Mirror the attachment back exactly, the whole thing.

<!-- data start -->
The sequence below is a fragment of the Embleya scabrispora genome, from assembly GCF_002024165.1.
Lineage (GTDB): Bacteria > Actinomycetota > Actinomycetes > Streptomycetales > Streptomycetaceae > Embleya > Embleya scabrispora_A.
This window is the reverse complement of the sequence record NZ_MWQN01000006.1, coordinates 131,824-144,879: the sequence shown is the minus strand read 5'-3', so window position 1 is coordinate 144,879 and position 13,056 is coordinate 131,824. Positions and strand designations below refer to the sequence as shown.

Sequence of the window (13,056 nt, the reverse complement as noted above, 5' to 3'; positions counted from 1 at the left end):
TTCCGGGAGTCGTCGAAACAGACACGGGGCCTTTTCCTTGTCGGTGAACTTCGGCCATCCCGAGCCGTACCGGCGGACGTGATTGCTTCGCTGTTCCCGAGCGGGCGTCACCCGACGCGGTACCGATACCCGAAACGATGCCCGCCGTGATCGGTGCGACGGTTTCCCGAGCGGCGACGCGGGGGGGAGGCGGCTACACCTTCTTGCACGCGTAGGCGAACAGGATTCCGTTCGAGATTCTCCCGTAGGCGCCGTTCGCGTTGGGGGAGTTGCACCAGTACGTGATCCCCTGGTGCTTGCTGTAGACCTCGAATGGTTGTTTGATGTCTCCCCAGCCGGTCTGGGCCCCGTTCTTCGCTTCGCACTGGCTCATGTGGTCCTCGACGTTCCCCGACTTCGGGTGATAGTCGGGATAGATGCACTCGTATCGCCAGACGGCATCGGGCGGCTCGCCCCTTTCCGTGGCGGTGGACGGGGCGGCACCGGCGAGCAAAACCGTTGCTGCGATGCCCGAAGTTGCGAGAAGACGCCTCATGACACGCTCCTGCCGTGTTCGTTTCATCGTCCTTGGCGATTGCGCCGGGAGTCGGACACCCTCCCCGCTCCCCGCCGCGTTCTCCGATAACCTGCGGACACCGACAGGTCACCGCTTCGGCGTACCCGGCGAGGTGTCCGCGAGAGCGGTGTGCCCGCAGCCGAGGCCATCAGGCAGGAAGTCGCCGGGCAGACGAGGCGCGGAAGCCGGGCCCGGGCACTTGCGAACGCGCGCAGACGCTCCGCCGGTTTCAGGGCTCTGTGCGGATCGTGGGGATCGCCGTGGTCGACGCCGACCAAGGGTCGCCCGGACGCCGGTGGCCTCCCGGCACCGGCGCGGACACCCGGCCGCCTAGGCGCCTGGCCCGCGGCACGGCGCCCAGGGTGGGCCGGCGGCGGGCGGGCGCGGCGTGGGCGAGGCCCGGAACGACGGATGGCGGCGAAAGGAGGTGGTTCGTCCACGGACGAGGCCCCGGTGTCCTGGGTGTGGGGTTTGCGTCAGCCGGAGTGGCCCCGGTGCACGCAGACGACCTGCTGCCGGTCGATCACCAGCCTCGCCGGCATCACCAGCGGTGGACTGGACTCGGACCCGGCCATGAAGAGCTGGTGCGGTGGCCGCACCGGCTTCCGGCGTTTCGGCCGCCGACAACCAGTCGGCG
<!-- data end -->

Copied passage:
The sequence below is a fragment of the Embleya scabrispora genome, from assembly GCF_002024165.1.
Lineage (GTDB): Bacteria > Actinomycetota > Actinomycetes > Streptomycetales > Streptomycetaceae > Embleya > Embleya scabrispora_A.
This window is the reverse complement of the sequence record NZ_MWQN01000006.1, coordinates 131,824-144,879: the sequence shown is the minus strand read 5'-3', so window position 1 is coordinate 144,879 and position 13,056 is coordinate 131,824. Positions and strand designations below refer to the sequence as shown.

Sequence of the window (13,056 nt, the reverse complement as noted above, 5' to 3'; positions counted from 1 at the left end):
TTCCGGGAGTCGTCGAAACAGACACGGGGCCTTTTCCTTGTCGGTGAACTTCGGCCATCCCGAGCCGTACCGGCGGACGTGATTGCTTCGCTGTTCCCGAGCGGGCGTCACCCGACGCGGTACCGATACCCGAAACGATGCCCGCCGTGATCGGTGCGACGGTTTCCCGAGCGGCGACGCGGGGGGGAGGCGGCTACACCTTCTTGCACGCGTAGGCGAACAGGATTCCGTTCGAGATTCTCCCGTAGGCGCCGTTCGCGTTGGGGGAGTTGCACCAGTACGTGATCCCCTGGTGCTTGCTGTAGACCTCGAATGGTTGTTTGATGTCTCCCCAGCCGGTCTGGGCCCCGTTCTTCGCTTCGCACTGGCTCATGTGGTCCTCGACGTTCCCCGACTTCGGGTGATAGTCGGGATAGATGCACTCGTATCGCCAGACGGCATCGGGCGGCTCGCCCCTTTCCGTGGCGGTGGACGGGGCGGCACCGGCGAGCAAAACCGTTGCTGCGATGCCCGAAGTTGCGAGAAGACGCCTCATGACACGCTCCTGCCGTGTTCGTTTCATCGTCCTTGGCGATTGCGCCGGGAGTCGGACACCCTCCCCGCTCCCCGCCGCGTTCTCCGATAACCTGCGGACACCGACAGGTCACCGCTTCGGCGTACCCGGCGAGGTGTCCGCGAGAGCGGTGTGCCCGCAGCCGAGGCCATCAGGCAGGAAGTCGCCGGGCAGACGAGGCGCGGAAGCCGGGCCCGGGCACTTGCGAACGCGCGCAGACGCTCCGCCGGTTTCAGGGCTCTGTGCGGATCGTGGGGATCGCCGTGGTCGACGCCGACCAAGGGTCGCCCGGACGCCGGTGGCCTCCCGGCACCGGCGCGGACACCCGGCCGCCTAGGCGCCTGGCCCGCGGCACGGCGCCCAGGGTGGGCCGGCGGCGGGCGGGCGCGGCGTGGGCGAGGCCCGGAACGACGGATGGCGGCGAAAGGAGGTGGTTCGTCCACGGACGAGGCCCCGGTGTCCTGGGTGTGGGGTTTGCGTCAGCCGGAGTGGCCCCGGTGCACGCAGACGACCTGCTGCCGGTCGATCACCAGCCTCGCCGGCATCACCAGCGGTGGACTGGACTCGGACCCGGCCATGAAGAGCTGGTGCGGTGGCCGCACCGGCTTCCGGCGTTTCGGCCGCCGACAACCAGTCGGCG